Cosmonauts Wanted: Russia Joins New Space Race To The Moon

Space agency Roscosmos wants to find six to eight people for lunar flight

Photo Illustration: Diana Quach
Mar 15, 2017 at 4:01 PM ET

The head of the Russian space agency announced Tuesday that the search is on to find cosmonauts for a future moon mission. Over the next four months, any Russian citizen who meets the requirements — and there are a whole bunch of them — has the opportunity to apply to be one of the six to eight people Roscosmos plans to send to the moon in the next decade or so.

Russia is one of several countries and private companies looking toward Earth’s satellite. Chinese state media announced on March 9 that the country is building a spacecraft capable of taking as many as six astronauts to the moon, while both NASA and SpaceX announced in February seemingly hasty plans for possible lunar flybys in 2018. Roscosmos is looking quite a bit further into the future, with an uncrewed lunar landing currently scheduled for around 2025. If this new search does find some future cosmonauts, they likely wouldn’t head to the moon until as late as 2030.

Perhaps because of that long wait before the actual lunar mission, Roscosmos appears to be looking for first-time cosmonauts instead of filling the spots from its existing ranks. That’s also likely why all applicants need to be younger than 35. Flight experience doesn’t appear strictly necessary unless the candidate is hoping to actually pilot the craft. Russian speakers can read through the full list of requirements themselves, which are a mix of the impressive and the mundane.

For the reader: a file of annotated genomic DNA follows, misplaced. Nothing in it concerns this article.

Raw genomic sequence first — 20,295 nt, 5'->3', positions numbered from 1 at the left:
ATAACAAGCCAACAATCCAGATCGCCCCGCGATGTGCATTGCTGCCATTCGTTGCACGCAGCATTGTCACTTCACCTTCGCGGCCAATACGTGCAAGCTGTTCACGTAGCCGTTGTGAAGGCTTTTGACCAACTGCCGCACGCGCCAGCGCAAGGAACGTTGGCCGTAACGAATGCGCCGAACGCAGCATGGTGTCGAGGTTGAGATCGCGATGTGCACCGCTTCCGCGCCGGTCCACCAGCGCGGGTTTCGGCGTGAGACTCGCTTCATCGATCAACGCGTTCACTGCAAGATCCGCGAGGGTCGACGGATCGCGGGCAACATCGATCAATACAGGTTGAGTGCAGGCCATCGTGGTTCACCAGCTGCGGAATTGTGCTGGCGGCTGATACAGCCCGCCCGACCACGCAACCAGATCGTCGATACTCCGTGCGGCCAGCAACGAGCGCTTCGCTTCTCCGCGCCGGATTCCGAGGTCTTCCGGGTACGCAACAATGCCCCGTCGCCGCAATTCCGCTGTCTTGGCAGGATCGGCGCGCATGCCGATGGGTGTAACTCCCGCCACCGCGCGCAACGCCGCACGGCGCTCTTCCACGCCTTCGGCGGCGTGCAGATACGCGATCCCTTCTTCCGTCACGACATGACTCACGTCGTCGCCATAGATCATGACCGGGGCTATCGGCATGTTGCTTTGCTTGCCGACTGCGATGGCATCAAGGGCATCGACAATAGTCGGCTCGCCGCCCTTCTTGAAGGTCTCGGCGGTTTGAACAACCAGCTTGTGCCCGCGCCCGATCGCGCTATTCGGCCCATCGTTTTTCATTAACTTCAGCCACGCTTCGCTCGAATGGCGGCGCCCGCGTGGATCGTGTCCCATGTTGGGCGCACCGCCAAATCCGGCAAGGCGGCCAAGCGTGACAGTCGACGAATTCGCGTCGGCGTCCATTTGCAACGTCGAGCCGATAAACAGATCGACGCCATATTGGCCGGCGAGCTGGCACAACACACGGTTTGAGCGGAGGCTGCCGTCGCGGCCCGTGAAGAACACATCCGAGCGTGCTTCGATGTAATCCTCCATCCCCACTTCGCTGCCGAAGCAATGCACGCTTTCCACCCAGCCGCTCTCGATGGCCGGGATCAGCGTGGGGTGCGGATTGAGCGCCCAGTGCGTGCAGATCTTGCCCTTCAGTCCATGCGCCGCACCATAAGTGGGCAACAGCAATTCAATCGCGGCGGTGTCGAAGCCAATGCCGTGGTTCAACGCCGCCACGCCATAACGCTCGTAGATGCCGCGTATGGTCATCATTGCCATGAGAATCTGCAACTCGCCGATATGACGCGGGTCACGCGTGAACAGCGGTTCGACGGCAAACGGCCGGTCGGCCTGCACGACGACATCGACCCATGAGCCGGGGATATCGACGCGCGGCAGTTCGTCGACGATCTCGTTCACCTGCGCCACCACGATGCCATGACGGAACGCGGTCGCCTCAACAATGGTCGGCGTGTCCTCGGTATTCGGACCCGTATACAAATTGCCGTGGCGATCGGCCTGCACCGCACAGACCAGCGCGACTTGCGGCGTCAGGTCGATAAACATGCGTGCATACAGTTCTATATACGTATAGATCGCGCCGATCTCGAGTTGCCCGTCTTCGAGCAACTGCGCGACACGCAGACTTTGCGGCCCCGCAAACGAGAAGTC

Candidates are expected to be proficient not just physics and computer science but also have high academic marks in Russian and a foreign language (which may specifically be English, but that’s a little unclear) and show strong knowledge of world history and culture. The idea appears to be that these cosmonauts will be involved in Russia’s most high-profile space mission ever, and they need to be able to represent themselves accordingly. At the same time, applicants are expected to be comfortable with email and antivirus programs — worthwhile skills, sure, but not the most obviously important abilities for a would-be cosmonaut.

Applicants will need to prove they are up to the task physically by swimming 800 meters and either running one kilometer or cross-country skiing five kilometers, depending on the season. There are also some physical requirements, including being between 4’9″ and 6’3″ tall and weighing between 110 and 200 pounds — though there are also some more exacting specifications, like how a person’s foot can’t be more than 11.6 inches long. A Roscosmos official also stated there would be no discrimination based on race or gender, although Russia and its Soviet predecessor have at best a deeply mixed record on that score. The first two female astronauts were Soviet, but only two more Russian women have flown since them. (The United States also has had far more male than female astronauts, though NASA has at least sent 45 women into space.)

It’s never easy to know how seriously to take these announcements until it becomes clearer whether the Russian government will give Roscosmos the funding needed to make it to the moon. The planned lunar missions have already slipped years behind schedule because of money woes. Whether this call for cosmonauts is a sign Russia is serious about reaching the moon or if it’s just a glorified publicity stunt remains to be seen.

Additional reporting by Tanya Bekker